Mike McGinn for Mayor
Publicola has a new polling feature, PubliQuestion, and its first poll seems to carry some good news for Mayor Mike McGinn. At least among women voters, and overwhelmingly among voters under 35, the rookie mayor is doing fine.
Interpreting the results, Publicola co-founder Sandeep Kaushik concludes that while the media, particularly The Seattle Times, have been sharply critical of McGinn, most voters are not affected by all the bad headlines and quick reversals. Overall approval is 33-25%, with a large 45% unsure of what they think so far. Job-approval figures are 31-23 in his favor, not much to boast about and about the same as the much-maligned City Council, 33-26.
McGinn does best with Democrats, Independents, and women voters, and has the most problem with middle-aged voters (and of course Republicans). What's really startling is the job-approval rating for voters under 35: a lopsided 57-17. That compares dramatically with the 29-28 tally for the City Council for young voters. (Middle-aged folks like the council much more.)
What these figures confirm is the generational struggle going on in city politics (as well as in the media, with The Stranger now creating a second generation on the Web). The city has enjoyed a decade-long influx of new, green voters naturally drawn to McGinn's irreverent style, his bike, his tweaking of the establishment, and his boyish-adolescent manner. What outraged the civic and business community — McGinn's impudent letter to Microsoft CEO Steve Ballmer for having the "wrong view" on 520 — probably went down very differently for the young and defiant. And when the Times' Joni Balter calls McGinn "perhaps the most immature politician I have encountered," and offers tips on how to avoid dressing like "a schlump," in today's paper, I imagine his ratings among younger voters shoot up further.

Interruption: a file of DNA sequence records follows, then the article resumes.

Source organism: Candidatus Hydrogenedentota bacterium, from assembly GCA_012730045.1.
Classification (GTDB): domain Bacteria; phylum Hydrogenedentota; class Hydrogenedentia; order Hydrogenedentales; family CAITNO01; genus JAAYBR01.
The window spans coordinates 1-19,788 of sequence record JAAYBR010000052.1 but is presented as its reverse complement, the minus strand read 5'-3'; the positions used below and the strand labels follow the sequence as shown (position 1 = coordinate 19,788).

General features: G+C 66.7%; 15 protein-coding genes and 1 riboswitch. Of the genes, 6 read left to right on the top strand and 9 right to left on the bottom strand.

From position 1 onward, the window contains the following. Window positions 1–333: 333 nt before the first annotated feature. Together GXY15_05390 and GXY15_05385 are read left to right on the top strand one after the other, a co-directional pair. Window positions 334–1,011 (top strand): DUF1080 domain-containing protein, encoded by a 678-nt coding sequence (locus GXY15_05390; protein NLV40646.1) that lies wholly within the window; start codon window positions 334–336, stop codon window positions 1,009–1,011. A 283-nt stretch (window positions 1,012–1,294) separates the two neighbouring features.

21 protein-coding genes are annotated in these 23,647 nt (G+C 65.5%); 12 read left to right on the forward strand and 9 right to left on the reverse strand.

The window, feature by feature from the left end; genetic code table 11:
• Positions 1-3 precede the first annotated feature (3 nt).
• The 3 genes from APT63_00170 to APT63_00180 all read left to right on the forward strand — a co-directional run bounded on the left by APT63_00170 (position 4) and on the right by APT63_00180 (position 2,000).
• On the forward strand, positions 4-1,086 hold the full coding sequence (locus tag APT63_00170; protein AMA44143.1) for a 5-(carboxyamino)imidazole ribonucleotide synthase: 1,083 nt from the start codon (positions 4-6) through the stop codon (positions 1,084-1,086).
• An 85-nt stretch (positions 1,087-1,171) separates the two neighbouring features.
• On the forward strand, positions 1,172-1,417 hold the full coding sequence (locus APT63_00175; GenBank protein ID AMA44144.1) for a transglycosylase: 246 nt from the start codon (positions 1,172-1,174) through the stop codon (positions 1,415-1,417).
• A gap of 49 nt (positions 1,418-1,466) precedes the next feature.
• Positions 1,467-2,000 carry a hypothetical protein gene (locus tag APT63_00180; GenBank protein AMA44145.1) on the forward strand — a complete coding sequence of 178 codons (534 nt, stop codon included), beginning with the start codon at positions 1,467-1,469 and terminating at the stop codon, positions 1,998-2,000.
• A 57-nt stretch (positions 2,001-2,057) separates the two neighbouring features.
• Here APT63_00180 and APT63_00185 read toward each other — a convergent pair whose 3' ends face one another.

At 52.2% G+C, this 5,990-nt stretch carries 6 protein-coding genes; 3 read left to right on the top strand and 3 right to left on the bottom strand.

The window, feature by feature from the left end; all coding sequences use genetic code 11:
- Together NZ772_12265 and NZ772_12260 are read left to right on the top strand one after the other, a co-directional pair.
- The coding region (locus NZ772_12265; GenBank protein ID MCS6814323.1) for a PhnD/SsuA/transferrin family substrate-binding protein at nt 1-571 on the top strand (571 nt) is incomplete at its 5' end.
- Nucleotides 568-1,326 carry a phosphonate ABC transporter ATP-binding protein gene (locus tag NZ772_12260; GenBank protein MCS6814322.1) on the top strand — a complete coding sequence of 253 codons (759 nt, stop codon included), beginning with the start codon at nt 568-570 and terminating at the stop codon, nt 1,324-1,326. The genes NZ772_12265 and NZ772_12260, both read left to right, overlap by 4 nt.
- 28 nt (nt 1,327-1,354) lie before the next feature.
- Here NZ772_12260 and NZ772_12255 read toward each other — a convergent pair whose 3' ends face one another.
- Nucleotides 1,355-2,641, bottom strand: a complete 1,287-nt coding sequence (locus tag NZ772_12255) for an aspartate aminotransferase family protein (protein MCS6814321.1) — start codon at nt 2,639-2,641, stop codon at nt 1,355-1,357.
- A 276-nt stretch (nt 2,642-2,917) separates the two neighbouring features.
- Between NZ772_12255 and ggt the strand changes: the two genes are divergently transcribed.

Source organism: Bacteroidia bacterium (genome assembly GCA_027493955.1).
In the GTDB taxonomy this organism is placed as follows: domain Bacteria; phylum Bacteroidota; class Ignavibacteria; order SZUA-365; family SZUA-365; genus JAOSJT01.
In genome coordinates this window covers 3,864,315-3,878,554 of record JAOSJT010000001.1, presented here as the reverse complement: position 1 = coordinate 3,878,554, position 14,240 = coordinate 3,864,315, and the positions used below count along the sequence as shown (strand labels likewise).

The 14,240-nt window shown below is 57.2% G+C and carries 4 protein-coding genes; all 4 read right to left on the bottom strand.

Young voters would seem to be an unstable base for a politician, but Seattle is far from a typical city. Consider a few figures: Seattle household size is 2.08, compared to a national average of 2.61. Adults never married amount to 51% of Seattle's population, versus a national average of 30%. Seattle's non-family households (singles, unmarried partners) is 55%, compared to the U.S. figure of 33%. We are a city of young, single newcomers, not the middle-class, long-in-town population of Seattle's recent history. That's why McGinn has demographics on his side and Mayor Greg Nickels did not.
I gather that McGinn thinks of himself as a transitional figure in Seattle history, clearing the way for the New Seattle to take full command, even if McGinn himself is tossed out after four years. The question for the older order is whether to hope McGinn changes (unlikely), to wire around him by going to the city council (ungainly), or to find a few areas where they can work together (neighborhood retail revival, bike paths, parks, school reform) and hope for a Glorious Restoration in 2013 (plausible).
As for Publicola.net, very much a lively voice of these New Seattle voters, its advice to McGinn is simple: keep on truckin' and stay cool.
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